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Freud, S. (1929). Letter from Sigmund Freud to Lou Andreas-Salome, July 28, 1929. Letters of Sigmund Freud 1873-1939, 389-391.
Freud, S. (1929). Letter from Sigmund Freud to Lou Andreas-Salome, July 28, 1929. Letters of Sigmund Freud 1873-1939, 389-391
Letter from Sigmund Freud to Lou Andreas-Salome, July 28, 1929
July 28, 1929
You will have guessed with your usual perspicacity why I have taken so long to answer you. Anna has already told you that I am working on something, and today I wrote the last sentence, which-as far as is possible without a library-finishes the work.1 It deals with civilization, sense of guilt, happiness, and similar exalted subjects, and strikes me, no doubt rightly, as quite superfluous in contrast to earlier works which always sprang from some inner necessity. But what else can I do? One cannot smoke and play cards all day; I am no longer much good at walking, and most of what I read doesn't interest me any more. I wrote, and in doing so the time passed quite pleasantly. While engaged in this work I have discovered the most banal truths.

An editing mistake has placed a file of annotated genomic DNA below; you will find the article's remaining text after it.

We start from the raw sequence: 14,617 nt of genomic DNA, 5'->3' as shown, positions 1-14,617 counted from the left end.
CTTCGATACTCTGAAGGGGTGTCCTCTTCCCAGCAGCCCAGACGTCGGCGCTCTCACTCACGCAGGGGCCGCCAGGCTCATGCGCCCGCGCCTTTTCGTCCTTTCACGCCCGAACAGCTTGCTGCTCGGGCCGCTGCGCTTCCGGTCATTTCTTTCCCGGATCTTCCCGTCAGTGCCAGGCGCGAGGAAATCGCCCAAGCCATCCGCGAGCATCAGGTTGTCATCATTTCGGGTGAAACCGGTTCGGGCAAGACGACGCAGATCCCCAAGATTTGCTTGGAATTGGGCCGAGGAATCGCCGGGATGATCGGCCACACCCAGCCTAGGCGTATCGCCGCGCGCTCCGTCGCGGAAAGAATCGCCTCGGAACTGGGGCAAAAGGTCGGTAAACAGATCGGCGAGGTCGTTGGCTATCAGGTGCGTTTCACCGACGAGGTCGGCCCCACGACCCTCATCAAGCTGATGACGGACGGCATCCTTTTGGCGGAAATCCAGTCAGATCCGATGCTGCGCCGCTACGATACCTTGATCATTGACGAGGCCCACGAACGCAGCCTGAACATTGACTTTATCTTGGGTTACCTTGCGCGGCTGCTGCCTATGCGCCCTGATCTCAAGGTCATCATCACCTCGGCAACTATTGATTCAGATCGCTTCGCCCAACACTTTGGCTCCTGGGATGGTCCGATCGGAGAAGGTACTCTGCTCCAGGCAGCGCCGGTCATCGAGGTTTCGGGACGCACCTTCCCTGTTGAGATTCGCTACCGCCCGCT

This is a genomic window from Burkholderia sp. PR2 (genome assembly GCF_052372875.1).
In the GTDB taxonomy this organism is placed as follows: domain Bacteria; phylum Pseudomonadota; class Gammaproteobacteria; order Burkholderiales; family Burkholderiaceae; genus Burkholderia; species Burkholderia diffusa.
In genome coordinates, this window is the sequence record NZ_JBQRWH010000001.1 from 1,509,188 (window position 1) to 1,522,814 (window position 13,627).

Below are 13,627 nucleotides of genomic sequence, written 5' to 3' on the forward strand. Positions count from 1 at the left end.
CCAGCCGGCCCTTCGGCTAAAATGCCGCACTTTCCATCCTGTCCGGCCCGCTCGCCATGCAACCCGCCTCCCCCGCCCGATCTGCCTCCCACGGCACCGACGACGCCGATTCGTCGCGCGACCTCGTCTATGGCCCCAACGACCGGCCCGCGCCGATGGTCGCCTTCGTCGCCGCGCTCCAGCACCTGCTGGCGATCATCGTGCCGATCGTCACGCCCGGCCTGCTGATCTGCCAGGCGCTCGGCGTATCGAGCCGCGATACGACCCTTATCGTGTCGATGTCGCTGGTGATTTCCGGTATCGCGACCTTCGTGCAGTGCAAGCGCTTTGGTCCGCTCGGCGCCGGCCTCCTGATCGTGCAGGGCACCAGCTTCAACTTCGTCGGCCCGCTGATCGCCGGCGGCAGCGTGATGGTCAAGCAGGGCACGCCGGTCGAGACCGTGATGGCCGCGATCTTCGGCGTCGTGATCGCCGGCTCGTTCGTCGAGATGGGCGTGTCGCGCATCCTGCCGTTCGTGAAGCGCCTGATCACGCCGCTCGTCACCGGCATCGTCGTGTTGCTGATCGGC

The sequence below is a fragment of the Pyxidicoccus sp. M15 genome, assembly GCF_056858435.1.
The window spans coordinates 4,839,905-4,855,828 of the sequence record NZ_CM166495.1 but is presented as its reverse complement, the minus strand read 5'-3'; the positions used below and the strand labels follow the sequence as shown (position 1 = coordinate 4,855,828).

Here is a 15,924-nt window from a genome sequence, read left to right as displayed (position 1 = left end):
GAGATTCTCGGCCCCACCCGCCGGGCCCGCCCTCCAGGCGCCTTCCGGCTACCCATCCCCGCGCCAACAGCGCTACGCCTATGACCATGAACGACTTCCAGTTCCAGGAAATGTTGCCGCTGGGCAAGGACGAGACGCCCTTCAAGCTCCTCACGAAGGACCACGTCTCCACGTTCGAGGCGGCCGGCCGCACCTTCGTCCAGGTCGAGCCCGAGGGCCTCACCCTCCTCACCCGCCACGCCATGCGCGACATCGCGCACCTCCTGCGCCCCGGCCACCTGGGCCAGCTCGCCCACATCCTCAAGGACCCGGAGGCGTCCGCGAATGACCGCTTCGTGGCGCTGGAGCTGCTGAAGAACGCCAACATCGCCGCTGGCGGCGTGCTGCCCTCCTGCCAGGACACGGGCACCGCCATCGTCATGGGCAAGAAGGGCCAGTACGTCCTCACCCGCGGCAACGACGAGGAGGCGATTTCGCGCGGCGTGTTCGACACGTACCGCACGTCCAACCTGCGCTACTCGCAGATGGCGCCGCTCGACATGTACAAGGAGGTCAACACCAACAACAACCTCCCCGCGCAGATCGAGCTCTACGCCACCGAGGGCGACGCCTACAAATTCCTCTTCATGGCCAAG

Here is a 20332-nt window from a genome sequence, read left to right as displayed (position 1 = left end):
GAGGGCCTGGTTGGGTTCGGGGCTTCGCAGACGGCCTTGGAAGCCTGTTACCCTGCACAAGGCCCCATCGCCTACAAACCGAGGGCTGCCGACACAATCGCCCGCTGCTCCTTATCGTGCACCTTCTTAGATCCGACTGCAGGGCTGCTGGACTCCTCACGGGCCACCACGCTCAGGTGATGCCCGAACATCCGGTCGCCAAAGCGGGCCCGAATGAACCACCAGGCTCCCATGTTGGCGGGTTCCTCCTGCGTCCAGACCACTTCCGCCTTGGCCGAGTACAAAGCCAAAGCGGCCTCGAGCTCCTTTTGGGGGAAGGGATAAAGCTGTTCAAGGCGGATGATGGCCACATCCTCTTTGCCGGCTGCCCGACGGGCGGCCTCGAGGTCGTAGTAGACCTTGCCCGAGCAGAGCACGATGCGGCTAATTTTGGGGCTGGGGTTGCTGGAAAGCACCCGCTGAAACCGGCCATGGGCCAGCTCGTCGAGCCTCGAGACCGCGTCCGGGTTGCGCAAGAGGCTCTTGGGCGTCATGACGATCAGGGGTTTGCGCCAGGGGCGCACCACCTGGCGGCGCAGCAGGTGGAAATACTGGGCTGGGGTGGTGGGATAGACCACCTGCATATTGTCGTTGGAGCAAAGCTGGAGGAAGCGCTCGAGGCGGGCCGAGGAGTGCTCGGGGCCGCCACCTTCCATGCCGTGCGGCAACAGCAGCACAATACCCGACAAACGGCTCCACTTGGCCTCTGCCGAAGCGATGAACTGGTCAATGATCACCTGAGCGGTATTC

Thomas Mann's essay2 is no doubt quite an honor. He gives me the impression of having just completed an essay on romanticism when he was asked to write about me, and so he applied a veneer, as the cabinetmaker says, of psychoanalysis to the front and back of this essay: the bulk of it is of a different wood. Nevertheless, whenever Mann says something it is pretty sound.
I am very interested in your analysis of my production, but I find myself without an opinion. All I know is that I worked terribly hard; the rest followed as a matter of course. It could also have been very much better. I was aware only of the objective, not of myself. My worst qualities, among them a certain indifference to the world, probably had the same share in the final result as the good ones-i.
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